Children and Traumatic Brain Injuries

 Just like adults, children can suffer traumatic brain injuries as the result of sports injuries, falls, and other forms of rough play. Unlike adults, however, children may not be able articulate that they have suffered a traumatic brain injury and need medical attention. Unfortunately, failing to obtain prompt treatment for a traumatic brain injury can cause additional harm to your child.

If your child suffers a blow to the head and exhibits any of the following signs or symptoms, you should err on the side of caution and obtain prompt medical treatment for your child:

  • Your child is rendered unconscious and/or exhibits any signs of memory loss;
  • Confusion;
  • Unexplained, extreme, or unreasonable emotions or swings in emotion;
  • Loss of appetite;
  • Loss of interest in activities your child used to enjoy;
  • Trouble concentrating or difficulty speaking;
  • Persistent headache;
  • Lethargy or fatigue;
  • General complaints about your child’s “head hurting”

Even if your child is not exhibiting any of these signs or symptoms, if you are concerned about your child’s well-being you should take him or her to a doctor or emergency room quickly.

Compensation is Available for Some Traumatic Brain Injuries

 In some cases, your child’s traumatic brain injury is the result of an “accident” and no person can be held responsible. For example, the situation in which your child collides with another child, there is likely no legal recourse you can take against the other child’s family to recover compensation for your child’s head injury. However, if your child’s head is injured in a car accident, because of the deliberate act of another, or (in the case of the slide) because of a defective product, compensation may be available. The determining factor is whether another person engaged in negligent or reckless behavior and this behavior caused your child’s injury.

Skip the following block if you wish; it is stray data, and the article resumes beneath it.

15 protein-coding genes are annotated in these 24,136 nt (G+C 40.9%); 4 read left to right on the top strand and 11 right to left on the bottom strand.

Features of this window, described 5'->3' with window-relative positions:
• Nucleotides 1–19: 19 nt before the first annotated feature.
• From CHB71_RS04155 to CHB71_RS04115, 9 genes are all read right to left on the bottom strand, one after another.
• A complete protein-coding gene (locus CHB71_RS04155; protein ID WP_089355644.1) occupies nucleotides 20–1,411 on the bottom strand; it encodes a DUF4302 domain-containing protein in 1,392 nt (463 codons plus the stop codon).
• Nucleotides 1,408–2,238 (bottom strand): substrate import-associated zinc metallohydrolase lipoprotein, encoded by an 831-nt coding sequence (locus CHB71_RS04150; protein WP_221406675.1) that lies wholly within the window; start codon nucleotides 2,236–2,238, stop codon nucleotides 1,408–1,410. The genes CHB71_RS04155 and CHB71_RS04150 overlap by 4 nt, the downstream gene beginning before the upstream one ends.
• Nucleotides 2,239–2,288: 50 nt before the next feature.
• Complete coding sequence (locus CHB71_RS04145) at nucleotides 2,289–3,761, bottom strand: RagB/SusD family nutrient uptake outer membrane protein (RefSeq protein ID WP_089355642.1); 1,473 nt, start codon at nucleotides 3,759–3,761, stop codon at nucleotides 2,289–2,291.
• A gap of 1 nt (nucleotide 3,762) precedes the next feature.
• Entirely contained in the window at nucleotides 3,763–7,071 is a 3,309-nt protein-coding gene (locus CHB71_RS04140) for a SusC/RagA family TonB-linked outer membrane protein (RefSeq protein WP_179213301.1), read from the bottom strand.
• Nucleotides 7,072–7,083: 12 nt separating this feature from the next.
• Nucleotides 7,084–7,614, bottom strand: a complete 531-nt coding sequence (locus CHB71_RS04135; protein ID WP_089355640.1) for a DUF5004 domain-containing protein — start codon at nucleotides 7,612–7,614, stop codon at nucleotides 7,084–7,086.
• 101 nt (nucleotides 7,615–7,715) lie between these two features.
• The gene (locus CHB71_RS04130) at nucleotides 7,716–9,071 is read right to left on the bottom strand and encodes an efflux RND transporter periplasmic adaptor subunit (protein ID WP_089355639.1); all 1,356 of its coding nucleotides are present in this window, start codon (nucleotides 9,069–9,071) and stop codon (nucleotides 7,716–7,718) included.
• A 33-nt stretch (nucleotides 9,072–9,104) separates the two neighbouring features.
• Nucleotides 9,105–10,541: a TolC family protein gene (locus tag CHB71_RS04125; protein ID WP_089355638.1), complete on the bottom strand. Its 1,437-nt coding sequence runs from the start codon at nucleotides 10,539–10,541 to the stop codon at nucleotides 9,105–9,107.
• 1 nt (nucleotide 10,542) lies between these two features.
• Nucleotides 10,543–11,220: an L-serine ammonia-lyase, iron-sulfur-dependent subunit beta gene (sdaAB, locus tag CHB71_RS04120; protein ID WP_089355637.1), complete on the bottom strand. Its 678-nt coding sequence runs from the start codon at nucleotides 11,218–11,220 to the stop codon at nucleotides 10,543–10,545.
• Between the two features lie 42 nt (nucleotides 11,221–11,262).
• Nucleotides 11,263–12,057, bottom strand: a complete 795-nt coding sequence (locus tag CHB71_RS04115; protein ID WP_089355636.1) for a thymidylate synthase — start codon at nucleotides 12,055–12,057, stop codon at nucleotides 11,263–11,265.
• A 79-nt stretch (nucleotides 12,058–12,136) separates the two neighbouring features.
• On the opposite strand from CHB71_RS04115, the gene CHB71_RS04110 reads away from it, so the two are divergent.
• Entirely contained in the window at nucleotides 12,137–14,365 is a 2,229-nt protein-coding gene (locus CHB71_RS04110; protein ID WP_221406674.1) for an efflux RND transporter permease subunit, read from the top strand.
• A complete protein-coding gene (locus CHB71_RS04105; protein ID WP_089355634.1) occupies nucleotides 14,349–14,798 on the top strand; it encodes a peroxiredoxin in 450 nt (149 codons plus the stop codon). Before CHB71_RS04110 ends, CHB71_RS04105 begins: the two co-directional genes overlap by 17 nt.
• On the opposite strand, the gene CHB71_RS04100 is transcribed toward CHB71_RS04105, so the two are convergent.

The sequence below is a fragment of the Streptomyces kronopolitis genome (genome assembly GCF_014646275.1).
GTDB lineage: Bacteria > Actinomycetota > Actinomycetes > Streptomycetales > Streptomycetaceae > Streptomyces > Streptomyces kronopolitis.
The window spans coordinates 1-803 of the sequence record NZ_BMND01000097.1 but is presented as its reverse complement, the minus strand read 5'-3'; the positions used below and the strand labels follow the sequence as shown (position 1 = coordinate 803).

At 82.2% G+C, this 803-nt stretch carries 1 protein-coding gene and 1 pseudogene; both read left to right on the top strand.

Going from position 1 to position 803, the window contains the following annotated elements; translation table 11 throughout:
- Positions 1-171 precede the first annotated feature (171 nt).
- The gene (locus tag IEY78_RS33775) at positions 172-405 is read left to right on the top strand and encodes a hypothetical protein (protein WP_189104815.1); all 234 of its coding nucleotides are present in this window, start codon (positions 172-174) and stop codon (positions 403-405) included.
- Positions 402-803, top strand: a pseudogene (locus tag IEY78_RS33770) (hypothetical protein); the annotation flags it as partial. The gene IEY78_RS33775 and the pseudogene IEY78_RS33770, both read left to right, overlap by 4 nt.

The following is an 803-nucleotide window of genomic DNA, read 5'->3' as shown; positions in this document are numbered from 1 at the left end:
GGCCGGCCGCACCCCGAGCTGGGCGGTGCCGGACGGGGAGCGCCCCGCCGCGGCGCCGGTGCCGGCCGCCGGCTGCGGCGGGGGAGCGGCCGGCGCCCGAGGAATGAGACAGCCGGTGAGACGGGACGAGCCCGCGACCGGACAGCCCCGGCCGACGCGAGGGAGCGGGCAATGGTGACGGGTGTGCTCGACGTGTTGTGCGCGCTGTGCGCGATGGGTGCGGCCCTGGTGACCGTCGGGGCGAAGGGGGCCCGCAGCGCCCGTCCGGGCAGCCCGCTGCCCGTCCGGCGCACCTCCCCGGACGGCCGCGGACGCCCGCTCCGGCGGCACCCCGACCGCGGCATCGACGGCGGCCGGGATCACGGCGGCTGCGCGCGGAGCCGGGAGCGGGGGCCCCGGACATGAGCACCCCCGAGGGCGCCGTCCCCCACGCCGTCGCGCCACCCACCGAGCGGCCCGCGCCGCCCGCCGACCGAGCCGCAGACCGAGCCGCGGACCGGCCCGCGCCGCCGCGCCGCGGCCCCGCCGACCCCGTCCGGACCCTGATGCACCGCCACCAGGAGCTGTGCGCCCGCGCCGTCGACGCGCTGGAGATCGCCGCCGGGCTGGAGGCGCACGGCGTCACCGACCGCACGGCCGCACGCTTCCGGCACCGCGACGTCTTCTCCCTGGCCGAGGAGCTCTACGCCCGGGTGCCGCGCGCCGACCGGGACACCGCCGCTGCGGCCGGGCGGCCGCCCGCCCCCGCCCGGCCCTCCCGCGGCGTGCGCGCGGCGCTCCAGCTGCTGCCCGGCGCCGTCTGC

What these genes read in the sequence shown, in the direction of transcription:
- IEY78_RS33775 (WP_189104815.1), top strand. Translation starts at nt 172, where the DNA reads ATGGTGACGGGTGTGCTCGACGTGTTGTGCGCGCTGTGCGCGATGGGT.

Kansas Personal Injury Lawyer Michael R. Lawless is an experienced personal injury attorney helping Kansas residents and families recover compensation following injury accidents caused by another. He will carefully analyze the facts of your case so that you can understand your legal rights and how these rights can be asserted. He will help you decide on an appropriate course of action to take if your child suffers from a head injury. Contact his office today at (800) 734-3771 and discuss your child’s injury with Michael R. Lawless today.